It was not before finishing graduation and getting placed that I finally mustered the courage to accept that engineering wasnot for me. I rejected the job offer and began introspecting – what should I do next and what not.In 2012, Google was pushing their advertising platform ‘Adwords’ in India. I stumbled upon their tutorial on YouTube andfound it interesting. Over the next 4 months, I created ads with credits from google to learn the platform.
By March, 2013, Ilanded a job as Junior Executive with ‘New Vision Digital Technology’, a start-up in NOIDA. I vehemently learned new tools,technologies and soon got promoted to Team Lead. However, due to serious medical issues I had to leave after 10 months andreturn home.
At home, I learned about freelancing platforms like ‘Odesk’, ‘Elance’, et al. and started pitching services on these anddeveloped a good reputation over next few months. During this period, more and more people in India were exploring the onlineadvertising platforms and also, there was surge in the number private label E-Commerce companies.
So I started working on aservice model that would cater to these companies at a low cost and ensure service of high quality. I pitched this model toone of my college friends and after long discussions, we agreed on starting our own venture in Delhi, Mambo Media LLP. Withinthe first year, we saw steady growth and soon had a strength of 7 without any external source of funds.Things took a turn when Flipkart launched their own advertising platform in May, 2015 and contacted us to promote the same.They provided us with a list of their top 300 sellers in western-Delhi region – we saw this as an amazing opportunity anddirected all our resources to it.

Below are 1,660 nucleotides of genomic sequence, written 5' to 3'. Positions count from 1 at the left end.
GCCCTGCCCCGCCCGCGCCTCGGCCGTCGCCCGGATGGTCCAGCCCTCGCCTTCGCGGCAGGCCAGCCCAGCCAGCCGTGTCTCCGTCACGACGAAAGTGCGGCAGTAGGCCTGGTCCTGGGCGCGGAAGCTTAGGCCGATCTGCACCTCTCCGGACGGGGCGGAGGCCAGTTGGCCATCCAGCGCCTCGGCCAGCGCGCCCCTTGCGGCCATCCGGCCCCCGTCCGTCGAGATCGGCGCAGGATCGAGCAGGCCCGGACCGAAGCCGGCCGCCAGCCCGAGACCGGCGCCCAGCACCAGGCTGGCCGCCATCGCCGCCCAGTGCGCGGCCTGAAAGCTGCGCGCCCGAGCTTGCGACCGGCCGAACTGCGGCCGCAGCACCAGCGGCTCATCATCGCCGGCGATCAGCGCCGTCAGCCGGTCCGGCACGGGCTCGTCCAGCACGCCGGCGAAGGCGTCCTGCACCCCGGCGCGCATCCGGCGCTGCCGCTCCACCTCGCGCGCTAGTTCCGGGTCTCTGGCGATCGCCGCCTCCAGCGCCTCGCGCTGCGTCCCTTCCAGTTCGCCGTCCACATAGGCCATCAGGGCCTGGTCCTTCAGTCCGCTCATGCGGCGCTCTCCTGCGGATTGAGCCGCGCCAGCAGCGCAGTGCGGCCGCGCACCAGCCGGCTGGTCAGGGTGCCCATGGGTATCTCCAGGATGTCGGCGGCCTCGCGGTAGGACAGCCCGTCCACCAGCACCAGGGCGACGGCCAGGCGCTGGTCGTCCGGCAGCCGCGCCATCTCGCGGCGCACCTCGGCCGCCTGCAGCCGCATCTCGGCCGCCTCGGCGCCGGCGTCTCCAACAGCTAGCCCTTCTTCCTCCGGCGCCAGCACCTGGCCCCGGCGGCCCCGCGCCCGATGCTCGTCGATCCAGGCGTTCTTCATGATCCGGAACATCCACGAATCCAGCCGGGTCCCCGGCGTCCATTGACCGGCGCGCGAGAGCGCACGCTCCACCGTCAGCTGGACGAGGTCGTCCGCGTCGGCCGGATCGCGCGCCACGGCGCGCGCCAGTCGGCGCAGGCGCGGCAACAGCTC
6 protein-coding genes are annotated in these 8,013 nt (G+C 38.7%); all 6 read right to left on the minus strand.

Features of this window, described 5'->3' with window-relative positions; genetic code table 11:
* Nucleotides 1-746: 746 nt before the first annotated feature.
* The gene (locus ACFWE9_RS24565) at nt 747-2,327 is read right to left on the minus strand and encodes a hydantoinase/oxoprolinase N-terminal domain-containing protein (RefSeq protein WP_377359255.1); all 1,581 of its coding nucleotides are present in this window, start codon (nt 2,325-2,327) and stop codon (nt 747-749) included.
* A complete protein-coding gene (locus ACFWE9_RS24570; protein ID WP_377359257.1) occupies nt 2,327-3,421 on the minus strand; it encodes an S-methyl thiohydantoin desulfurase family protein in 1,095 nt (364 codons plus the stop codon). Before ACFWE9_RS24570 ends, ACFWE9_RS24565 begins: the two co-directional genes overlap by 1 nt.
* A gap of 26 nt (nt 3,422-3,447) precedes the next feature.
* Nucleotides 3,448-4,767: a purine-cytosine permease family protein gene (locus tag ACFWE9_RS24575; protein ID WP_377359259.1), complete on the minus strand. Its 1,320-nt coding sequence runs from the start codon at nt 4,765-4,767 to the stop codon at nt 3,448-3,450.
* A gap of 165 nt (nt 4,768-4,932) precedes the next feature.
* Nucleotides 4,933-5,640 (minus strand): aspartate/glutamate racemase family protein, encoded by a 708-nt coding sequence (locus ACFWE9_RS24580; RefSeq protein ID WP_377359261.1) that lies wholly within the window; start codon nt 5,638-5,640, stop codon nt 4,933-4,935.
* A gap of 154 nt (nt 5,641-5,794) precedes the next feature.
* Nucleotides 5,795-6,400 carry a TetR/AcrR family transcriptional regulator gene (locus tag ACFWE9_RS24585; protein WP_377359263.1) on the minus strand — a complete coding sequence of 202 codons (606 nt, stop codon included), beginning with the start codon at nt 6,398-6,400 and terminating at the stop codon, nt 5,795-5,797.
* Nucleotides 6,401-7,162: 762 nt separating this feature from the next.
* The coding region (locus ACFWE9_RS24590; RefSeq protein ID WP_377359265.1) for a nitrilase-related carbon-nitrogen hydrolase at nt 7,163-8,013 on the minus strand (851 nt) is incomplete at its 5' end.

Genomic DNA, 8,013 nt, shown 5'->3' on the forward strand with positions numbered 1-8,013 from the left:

Over the next three months, we pitched to each one of those 300 sellers and surprisingly,only a few signed up with us. Meanwhile, our regular business suffered because we prioritised our new service over the onesthat were bringing in regular revenue. We incurred losses but still had enough to keep the company afloat. However, itcreated ideological and financial differences between my partner and me, so we decided to close operations in January, 2016.Even though we weren’t successful, I certainly learned that over-dependence on a single person/company can be catastrophic;one must test new tools/ products, but never at the expense something that works. One should endeavour to gain expertise inwhat he/she knows while exploring new areas and seldom channelise all his/her resources away from what is generatingrevenues, tangible or otherwise.
What I’ll bring to ISB is an individual who has taken risks in life, has incorporated companies he had conviction in, ranthem successfully, and then failed miserably. I’ve never lost hope, always pulled myself back up, learned from mistakes, butseldom shied away from a challenge. I’ll contribute to the diversity of knowledge and be that future leader who defines theinstitution.